Plastic Injection Moulding Market Set To Double Over 10 Years
Injection moulding works by creating a mould into which a molten material is injected then allowed to cool. With the material taking the form of the cavity inside, the mould can be used repeatedly to create identical parts and components. Injection moulding has advanced considerably in recent years and is now the go-to choice for creating plastic, metal and more modern composite components.
For companies looking for rapid prototyping of a new product, injection moulding is an increasingly attractive prospect compared to other forms of manufacturing, such as 3D printing. Due to layering, 3D printing results in a imperfect finish, but this unevenness is eliminated with injection moulding which results in a completely smooth finish right from the outset.
A popular area of growth for injection moulding is the automotive industry. Vehicle body parts can be moulded using plastics, elastomers and metals - eradicating the need to paint the metal parts further down the line. It is a process that is cheaper and more efficient, yet with car makers seeking additional ways to make cars cheaper, and also lighter, they are increasingly looking to plastics and other high-performance polymers to satisfy these requirements. Moreover, some governments now mandate that new vehicles should be made with plastic components instead of iron or steel.
The medical industry is also set to become a bigger player in plastic injection moulding. Plastics have transformed the industry as medical tools, parts and components are often more reliable, lighter in weight and lower in cost when moulded using plastic. Consequently, markets in a number of key countries such as Brazil, Mexico and Russia are expected to help fuel an annual 5 percent increase in plastic injection moulding within the global medical industry.
Increasing demand for electrical items such as mobile phones and laptops is also contributing to the growing use of plastic injection moulding. With the UK, Germany and France as key markets for personal electronic items, manufacturers are turning to plastic injection moulding in order to mass produce smaller, lighter, cheaper and more reliable devices.
A 2016 study by Grand View Research revealed that the moulded plastics market was valued at roughly $284 billion, but it has increased since this time due to a number of industries including those discussed here. Breaking it down geographically, developed economies such as the USA and Europe, as well as emerging economies such as China, India, Russia and South Africa, are all fuelling the increase in demand for plastic injection moulding. This is part of a broader picture that shows a general increase in manufacturing across the globe. Forecasters predict that the increasing interest in injection moulding will result in $500 billion in revenue by the year 2025, indicating a 100% increase in the market value. The packaging sector currently drives the greatest demand for injection moulding, being responsible for around 31% of the market share.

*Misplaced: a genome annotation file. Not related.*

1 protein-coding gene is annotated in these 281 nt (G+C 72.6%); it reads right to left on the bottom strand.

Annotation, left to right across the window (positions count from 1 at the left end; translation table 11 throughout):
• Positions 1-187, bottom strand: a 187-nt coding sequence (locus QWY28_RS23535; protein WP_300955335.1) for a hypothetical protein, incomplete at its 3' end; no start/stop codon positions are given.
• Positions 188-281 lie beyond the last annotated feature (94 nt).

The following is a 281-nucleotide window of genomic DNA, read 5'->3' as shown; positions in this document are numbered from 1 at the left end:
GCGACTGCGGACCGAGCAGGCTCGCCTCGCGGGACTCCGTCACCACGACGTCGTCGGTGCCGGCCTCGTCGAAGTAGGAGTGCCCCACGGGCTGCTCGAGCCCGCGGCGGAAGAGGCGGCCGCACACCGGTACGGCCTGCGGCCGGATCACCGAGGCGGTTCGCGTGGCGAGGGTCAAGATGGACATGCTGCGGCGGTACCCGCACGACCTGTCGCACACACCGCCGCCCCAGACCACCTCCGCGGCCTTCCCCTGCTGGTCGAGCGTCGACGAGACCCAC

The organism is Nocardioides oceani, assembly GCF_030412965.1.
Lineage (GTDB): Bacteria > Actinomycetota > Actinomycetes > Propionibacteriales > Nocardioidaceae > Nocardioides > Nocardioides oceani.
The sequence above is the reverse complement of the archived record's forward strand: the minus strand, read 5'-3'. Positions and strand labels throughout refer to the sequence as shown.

Due to environmental concerns, criticism of plastic production and disposal is widespread, but injection moulded plastics offer a viable way to recycle and reuse the material. This greener alternative can help reduce the flow of plastics into the oceans and, with the cost of polymers rising, recycled plastics also offer the benefit of reduced production costs.
Injection moulding is shaping the future of many strands of manufacturing. With the evolving needs of markets, and as the materials used become more sophisticated, the door to more inventive uses for this unique manufacturing process will certainly open.
About Proto Labs
Our company was founded in 1999 by Larry Lukis, a successful entrepreneur and computer geek who wanted to radically reduce the time it took to get injection-moulded plastic prototype parts. His solution was to automate the traditional manufacturing process by developing complex software that communicated with a network of mills and presses. As a result, plastic and metal parts could be produced in a fraction of the time it had ever taken before.
Over the next decade, we would continue to expand our injection moulding envelope, introduce quick-turn CNC machining and open global facilities in Europe and Japan. In 2014, we launched industrial-grade 3D printing services to allow product developers, designers and engineers an easier path to move from early prototyping to low-volume production.
Today, Protolabs is the world’s fastest manufacturer of custom prototypes and on-demand production parts with manufacturing facilities in eight countries.